Mannie Ramjohn Stadium, Marabella
Defence Force vs St. Ann’s Rangers—3:30pm

Tuesday October 04
Larry Gomes Stadium, Malabar
Ma Pau Stars (formerly North East Stars) vs Police FC—3:30pm

Ato Boldon Stadium, Couva
Central FC vs W Connection—6pm

Effective October 1, 2016, women’s cricketers on retainer from the West Indies Cricket Board (WICB) will see an increase in their pay package. The number of women on retainer will also move from 11 to 15.

An agreement between the WICB and the West Indies Players Association (WIPA) will see increases in annual retainer fees, sponsorship payments, match fees and captains’ allowances. The estimated increase will cost the WICB just under US$600,000 for the upcoming year. The new compensation package will benefit an unlimited number of non-retained players.

Captain, Stafanie Taylor appreciates the increase. She notes that “I believe we are stepping in the right direction. England and Australia are the two top teams where Women’s cricket is concerned and I think we can mirror what they are doing and get on their level. It’s good that the retainers and match fees have been increased and the girls love it. We hope that, as time goes by, more things will be improved.”

Former captain, Merissa Aguilleira is also happy. “I am really pleased and thankful about the increase. We have been working hard as a team with huge success. I strongly believe that an increase like this will only encourage us to work harder and continue representing the people of the Caribbean to the best of our abilities.”

WICB’s CEO says “we are hoping this new package will serve as an additional incentive for the current set of women, but will serve as a drawing card to more women to be attracted to cricket.”

WIPA President and CEO, Wavell Hinds also thinks “our women senior team has been a solid elite performing group over the last decade, as such, the improvement and security in their compensation package is well deserved. We wish the team well for their upcoming home assignment.”

West Indies women are now in camp for a home-series against England. The series will consist of five ODIs, the last three of which will count towards the ICC Women’s Championship, to be contested between October 8 and 19 at the Trelawny Multiplex and Sabina Park in Jamaica.

A win in this series for the Windies women could seal a spot in the World Cup in the UK in June next year. West Indies are in second place with 20 points behind Australia. England are currently in third place.

The ICC Women’s Championship, a multi-year bilateral competition is between the top eight international women’s sides that will lead to automatic qualification for the top four teams.

Trinidad and Tobago’s Under 17 Men’s Team once again showed their ability to produce a strong show of resilience and ability to bounce back but it was not enough on Tuesday night as they went down 3-2 to Jamaica in their closing Group A fixture in the Caribbean Football Union Finals at the Ato Boldon Stadium.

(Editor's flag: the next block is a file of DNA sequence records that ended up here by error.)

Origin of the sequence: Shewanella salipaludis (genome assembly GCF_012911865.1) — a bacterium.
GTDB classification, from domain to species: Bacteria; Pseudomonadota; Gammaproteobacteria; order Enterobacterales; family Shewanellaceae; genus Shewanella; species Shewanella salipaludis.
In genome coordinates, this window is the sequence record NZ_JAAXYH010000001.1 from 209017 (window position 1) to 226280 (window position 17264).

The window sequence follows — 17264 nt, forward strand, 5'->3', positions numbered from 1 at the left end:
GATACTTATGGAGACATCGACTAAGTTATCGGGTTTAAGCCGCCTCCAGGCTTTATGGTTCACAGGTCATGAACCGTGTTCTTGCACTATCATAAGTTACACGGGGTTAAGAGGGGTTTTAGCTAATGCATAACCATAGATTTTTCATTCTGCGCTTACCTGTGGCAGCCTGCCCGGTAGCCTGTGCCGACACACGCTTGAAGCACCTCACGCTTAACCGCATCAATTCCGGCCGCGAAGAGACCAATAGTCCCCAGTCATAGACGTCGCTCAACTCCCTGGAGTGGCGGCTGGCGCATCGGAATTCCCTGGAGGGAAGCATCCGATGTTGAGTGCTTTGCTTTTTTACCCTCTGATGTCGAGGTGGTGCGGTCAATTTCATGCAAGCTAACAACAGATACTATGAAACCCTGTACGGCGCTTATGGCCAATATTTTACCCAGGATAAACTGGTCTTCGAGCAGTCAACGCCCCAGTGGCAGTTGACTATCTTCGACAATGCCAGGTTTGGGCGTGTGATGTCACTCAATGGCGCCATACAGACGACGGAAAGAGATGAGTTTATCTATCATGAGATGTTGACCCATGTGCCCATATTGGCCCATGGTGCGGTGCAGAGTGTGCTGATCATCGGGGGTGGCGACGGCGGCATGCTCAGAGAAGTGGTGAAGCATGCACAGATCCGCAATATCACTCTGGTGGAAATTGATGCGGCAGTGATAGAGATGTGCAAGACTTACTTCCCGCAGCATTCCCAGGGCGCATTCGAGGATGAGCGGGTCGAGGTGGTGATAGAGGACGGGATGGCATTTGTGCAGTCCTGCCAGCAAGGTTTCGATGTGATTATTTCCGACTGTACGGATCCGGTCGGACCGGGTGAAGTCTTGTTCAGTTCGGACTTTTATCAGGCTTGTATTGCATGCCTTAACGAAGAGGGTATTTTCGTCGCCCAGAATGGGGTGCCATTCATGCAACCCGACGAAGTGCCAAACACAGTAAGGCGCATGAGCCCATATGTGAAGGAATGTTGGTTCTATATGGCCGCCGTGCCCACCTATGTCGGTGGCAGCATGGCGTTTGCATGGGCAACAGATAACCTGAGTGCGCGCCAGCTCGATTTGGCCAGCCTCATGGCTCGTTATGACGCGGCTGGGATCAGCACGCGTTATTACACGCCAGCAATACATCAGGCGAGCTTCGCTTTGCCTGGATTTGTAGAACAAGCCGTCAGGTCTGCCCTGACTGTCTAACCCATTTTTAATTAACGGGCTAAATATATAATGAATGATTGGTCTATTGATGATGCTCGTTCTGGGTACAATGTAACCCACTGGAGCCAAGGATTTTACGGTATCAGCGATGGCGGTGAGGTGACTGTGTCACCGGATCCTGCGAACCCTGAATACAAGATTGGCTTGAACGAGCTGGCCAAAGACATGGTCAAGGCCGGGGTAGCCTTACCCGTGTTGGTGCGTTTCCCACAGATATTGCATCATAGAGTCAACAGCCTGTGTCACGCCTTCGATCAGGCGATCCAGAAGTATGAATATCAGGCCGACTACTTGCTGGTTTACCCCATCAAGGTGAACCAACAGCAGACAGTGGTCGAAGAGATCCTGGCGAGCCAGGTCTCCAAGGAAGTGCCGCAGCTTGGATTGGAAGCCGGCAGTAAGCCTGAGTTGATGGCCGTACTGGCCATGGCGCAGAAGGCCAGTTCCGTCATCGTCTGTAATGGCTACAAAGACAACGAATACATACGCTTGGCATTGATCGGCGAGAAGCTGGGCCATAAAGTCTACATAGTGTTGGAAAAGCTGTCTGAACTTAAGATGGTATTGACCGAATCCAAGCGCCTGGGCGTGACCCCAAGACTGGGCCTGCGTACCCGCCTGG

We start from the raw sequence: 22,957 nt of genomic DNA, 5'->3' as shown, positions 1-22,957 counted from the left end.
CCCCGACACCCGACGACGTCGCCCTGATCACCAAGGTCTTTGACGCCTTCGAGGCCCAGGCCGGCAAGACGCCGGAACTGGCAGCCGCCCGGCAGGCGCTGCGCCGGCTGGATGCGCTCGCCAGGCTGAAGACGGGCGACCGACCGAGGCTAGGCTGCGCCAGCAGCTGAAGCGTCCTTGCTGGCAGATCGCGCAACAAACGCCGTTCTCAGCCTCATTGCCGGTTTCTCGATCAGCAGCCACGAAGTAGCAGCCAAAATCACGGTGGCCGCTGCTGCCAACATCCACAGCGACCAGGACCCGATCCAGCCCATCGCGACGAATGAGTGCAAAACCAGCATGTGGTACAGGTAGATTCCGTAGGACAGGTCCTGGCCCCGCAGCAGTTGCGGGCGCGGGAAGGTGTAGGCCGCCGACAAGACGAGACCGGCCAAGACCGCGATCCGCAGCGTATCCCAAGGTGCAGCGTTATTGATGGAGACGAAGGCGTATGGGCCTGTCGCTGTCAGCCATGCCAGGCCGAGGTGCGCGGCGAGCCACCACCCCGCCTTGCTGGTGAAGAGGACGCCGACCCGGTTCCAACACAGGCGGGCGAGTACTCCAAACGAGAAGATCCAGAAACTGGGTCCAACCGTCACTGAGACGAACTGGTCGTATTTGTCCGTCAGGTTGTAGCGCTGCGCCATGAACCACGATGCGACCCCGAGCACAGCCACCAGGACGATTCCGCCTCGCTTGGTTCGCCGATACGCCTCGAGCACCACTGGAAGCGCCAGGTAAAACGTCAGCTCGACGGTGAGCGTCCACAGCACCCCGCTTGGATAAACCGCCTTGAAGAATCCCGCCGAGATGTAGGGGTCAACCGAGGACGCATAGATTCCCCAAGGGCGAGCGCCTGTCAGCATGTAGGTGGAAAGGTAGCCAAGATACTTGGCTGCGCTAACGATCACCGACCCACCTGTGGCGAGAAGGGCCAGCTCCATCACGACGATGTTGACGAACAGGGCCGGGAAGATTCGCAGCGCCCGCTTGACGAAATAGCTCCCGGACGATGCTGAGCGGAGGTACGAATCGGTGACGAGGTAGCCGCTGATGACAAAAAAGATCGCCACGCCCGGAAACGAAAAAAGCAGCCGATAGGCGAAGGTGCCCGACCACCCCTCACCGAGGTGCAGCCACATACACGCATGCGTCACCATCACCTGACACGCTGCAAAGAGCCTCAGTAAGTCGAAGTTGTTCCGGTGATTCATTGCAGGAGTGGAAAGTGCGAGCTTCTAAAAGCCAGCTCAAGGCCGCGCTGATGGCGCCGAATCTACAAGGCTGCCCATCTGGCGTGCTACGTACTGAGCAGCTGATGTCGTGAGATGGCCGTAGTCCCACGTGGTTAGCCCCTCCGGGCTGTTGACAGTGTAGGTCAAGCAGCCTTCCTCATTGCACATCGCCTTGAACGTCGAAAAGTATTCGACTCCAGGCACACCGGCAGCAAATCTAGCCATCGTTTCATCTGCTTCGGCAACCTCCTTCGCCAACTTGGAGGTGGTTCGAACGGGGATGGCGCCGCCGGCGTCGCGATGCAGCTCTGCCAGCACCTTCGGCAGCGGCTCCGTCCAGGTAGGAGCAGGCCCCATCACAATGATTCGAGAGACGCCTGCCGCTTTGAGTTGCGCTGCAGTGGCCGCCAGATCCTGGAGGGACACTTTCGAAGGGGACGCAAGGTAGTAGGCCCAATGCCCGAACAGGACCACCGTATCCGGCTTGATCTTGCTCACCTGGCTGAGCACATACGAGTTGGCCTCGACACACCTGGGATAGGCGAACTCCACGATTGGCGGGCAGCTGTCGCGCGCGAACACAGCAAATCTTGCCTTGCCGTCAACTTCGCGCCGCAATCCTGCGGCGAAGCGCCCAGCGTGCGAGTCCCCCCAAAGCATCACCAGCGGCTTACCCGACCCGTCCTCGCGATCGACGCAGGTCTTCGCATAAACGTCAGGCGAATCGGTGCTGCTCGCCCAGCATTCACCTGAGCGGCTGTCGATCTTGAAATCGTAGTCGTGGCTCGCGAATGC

Down 2-0 at half time and in a similar situation to that of their previous encounter against Bermuda, T&T fought themselves back into the affair to level the scores at 2-2 but the “Reggae Boyz” were just too good on the night.

T&T finished Group A in third place with three points behind winners Haiti (seven points) and Jamaica (seven points). Haiti drubbed Bermuda 5-0 in Tuesday’s earlier match in Couva.

T&T must now await the results of Group B’s closing games on Wednesday. If  Suriname loses to Cuba by two or more goals, T&T can still advance to the CONCACAF Final phase as the best third place team from the two groups.

On Tuesday night, a double by Raewin Senior in the 13th and 76th minutes and another item by Nicque Daley in the 36th minute did the job for the visitors. But a stubborn T&T outfit didn’t give in and skipper Jayden Prowell levelled the scores in the 57th minute after substitute Nion Lammy had pulled a goal back three minutes into the second half.

T&T had a somewhat sluggish start but soon found their footing after Jamaica pounced for the 1-0 lead.

A good combination between Damani Osei and Nicque Daley, led to a ball through for Senior who blasted past goalkeeper Emmanuel John from 12 yards out.

T&T had a couple good efforts near the half hour mark through Che Benny but Jamaica kept their advantage which they would double when Daley headed home from close up.

After rallying back and leaving their opponents on the blackfoot for long periods in the second half, T&T failed to finish the job and Jamaica would have the final say when Damani Osei’s left-sided cross found a lurking Senior and he made no mistake, shooting low past John for the winner.

T&T also lost to Jamaica, 5-1 in their previous meeting at this level, that time at the CONCACAF Final round in Honduras in 2015.